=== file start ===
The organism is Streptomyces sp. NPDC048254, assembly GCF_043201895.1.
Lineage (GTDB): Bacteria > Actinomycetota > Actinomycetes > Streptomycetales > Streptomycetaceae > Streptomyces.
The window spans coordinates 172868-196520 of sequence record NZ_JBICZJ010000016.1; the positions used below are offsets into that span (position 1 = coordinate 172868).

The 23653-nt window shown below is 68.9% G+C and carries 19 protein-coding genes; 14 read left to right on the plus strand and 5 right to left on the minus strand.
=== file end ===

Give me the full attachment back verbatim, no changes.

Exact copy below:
The organism is Streptomyces sp. NPDC048254, assembly GCF_043201895.1.
Lineage (GTDB): Bacteria > Actinomycetota > Actinomycetes > Streptomycetales > Streptomycetaceae > Streptomyces.
The window spans coordinates 172868-196520 of sequence record NZ_JBICZJ010000016.1; the positions used below are offsets into that span (position 1 = coordinate 172868).

The 23653-nt window shown below is 68.9% G+C and carries 19 protein-coding genes; 14 read left to right on the plus strand and 5 right to left on the minus strand.